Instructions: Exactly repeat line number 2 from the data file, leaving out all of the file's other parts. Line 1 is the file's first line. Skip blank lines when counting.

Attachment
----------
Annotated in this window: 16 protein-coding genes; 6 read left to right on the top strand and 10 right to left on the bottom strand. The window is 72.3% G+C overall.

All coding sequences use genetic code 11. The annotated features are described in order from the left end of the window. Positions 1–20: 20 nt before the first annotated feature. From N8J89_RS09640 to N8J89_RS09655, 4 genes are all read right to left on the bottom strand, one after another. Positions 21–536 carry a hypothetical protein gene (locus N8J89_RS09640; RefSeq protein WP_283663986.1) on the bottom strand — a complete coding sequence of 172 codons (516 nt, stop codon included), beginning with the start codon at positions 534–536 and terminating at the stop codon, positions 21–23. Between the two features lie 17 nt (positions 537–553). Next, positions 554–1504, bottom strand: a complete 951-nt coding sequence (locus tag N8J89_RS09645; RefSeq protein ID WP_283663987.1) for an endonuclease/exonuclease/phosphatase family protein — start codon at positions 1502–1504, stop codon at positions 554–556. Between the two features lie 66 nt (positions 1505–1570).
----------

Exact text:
All coding sequences use genetic code 11. The annotated features are described in order from the left end of the window. Positions 1–20: 20 nt before the first annotated feature. From N8J89_RS09640 to N8J89_RS09655, 4 genes are all read right to left on the bottom strand, one after another. Positions 21–536 carry a hypothetical protein gene (locus N8J89_RS09640; RefSeq protein WP_283663986.1) on the bottom strand — a complete coding sequence of 172 codons (516 nt, stop codon included), beginning with the start codon at positions 534–536 and terminating at the stop codon, positions 21–23. Between the two features lie 17 nt (positions 537–553). Next, positions 554–1504, bottom strand: a complete 951-nt coding sequence (locus tag N8J89_RS09645; RefSeq protein ID WP_283663987.1) for an endonuclease/exonuclease/phosphatase family protein — start codon at positions 1502–1504, stop codon at positions 554–556. Between the two features lie 66 nt (positions 1505–1570).